Freshman Unit: Romeo and Juliet


Why study Romeo and Juliet? • Because I have to; it’s one of the few required texts • It’s widely accepted as a classic • It’s an excellent way to show the development of the English language

What makes a study of Romeo and Juliet universal? • Its excellent examples of literary techniques and language use can be compared to the same techniques used in other works • Students can relate to having conflicting loyalties • The study of Romeo and Juliet as a dramatic piece allows students to transfer understanding to examination of other plays

What’s the Big Idea implied in the skill or process of reading Romeo and Juliet? • Really big: Literature reflects life • More focused: As a tragedy, R&J is ultimately about failure; the protagonists encounter conflicts that they are unable to resolve successfully. It is the story of causes and effects of failure on a grand scale. <-- Check over this, please; I’m not really answering about the skill or process, more about the theme, really, but I’m not sure how to answer it otherwise.

What larger, concept, issue, or problem underlies a study of Romeo and Juliet? • There are different types of love • There are usually many contributing causes to failure • Being forced to “pick sides” can be disastrous • Three cultures: Renaissance Italy, Elizabethan England, and modern America. In what ways does the play successfully “translate?” In what ways does it not? <-- Should I narrow this down?

What couldn’t we do if we didn’t understand Romeo and Juliet? • Ok, here I’m totally stuck. Honestly? Most of this we can learn elsewhere. Help!

How is Romeo and Juliet used and applied in the larger world? • Unless you’ve been raised by wolves, you can’t escape the allusions – artists of all sorts use references to make themselves look smart and their audiences feel smart • helps people understand England of that period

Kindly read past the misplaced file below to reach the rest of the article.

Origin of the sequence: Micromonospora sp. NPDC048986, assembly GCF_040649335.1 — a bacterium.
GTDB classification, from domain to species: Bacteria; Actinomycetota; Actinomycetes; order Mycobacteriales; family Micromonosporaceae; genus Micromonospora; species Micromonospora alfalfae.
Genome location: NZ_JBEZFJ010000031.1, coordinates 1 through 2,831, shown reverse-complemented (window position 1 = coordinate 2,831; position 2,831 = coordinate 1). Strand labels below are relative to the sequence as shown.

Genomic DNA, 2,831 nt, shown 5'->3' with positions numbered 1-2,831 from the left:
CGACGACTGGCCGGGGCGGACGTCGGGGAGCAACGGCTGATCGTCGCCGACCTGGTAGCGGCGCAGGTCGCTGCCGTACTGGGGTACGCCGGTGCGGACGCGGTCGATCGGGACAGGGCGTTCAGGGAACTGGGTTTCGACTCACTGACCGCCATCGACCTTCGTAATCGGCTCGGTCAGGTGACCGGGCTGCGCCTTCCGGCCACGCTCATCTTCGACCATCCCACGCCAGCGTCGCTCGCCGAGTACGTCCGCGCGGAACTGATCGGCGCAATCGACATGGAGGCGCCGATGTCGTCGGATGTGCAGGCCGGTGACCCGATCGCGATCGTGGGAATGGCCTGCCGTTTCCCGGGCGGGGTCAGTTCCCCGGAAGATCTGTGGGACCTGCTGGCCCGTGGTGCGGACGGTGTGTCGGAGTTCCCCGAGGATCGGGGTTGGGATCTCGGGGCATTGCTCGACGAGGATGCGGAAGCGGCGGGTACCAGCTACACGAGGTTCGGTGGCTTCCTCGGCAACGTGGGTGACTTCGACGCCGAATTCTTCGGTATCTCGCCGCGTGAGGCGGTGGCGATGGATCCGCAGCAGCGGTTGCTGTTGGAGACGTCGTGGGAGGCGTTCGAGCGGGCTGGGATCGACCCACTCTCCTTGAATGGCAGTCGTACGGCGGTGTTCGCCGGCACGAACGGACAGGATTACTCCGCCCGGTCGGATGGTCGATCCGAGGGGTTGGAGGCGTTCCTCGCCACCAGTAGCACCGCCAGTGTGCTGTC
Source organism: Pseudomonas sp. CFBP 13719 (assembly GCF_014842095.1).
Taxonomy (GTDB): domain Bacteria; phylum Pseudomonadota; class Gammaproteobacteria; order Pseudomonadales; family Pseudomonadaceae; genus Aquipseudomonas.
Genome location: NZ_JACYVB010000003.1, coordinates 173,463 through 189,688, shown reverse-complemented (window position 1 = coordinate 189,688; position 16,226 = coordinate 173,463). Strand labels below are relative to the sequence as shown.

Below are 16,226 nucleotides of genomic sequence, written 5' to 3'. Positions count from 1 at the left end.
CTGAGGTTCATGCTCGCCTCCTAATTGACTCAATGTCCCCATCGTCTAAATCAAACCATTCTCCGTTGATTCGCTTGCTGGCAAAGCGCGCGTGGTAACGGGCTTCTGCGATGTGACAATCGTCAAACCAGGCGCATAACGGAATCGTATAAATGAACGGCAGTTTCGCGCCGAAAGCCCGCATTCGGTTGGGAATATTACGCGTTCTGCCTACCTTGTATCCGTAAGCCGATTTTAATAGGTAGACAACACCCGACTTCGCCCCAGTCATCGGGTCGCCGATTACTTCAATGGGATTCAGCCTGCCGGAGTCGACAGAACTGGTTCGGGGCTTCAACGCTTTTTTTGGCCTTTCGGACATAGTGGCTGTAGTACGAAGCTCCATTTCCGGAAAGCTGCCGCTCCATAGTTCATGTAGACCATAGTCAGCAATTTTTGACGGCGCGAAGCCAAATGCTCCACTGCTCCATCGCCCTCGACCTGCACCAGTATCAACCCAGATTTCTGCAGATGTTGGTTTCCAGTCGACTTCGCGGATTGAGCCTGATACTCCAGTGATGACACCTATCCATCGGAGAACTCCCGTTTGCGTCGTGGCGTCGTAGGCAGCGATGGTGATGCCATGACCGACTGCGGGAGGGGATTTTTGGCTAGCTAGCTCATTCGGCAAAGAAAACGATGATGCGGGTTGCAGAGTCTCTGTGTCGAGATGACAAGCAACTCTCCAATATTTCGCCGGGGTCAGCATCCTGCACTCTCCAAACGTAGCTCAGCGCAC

What is a real-world insight about Romeo and Juliet? • Succeeding at something difficult feels really good.

What is the value of studying Romeo and Juliet? • Students learn how our language changed over time, how the careful use of words and phrases can create the effect intended, and examine and judge their own attitudes toward success, failure and social relationships.

Essential Questions

• How can literature help us understand ourselves and our environment?
• How can literature help us understand its author and its audience?
• Why don’t people simply say exactly what they mean?
• Why is it important to choose and arrange words carefully?
• What are the causes and consequences of failure, and how can people deal with them effectively?

This was really hard for me. I felt like a lot of the questions overlapped; I was trying to say too many different things in too many different ways. While I think I’ve gotten a better picture of what I value in this play, I’m not sure I’ve focused as much as I’m supposed to.

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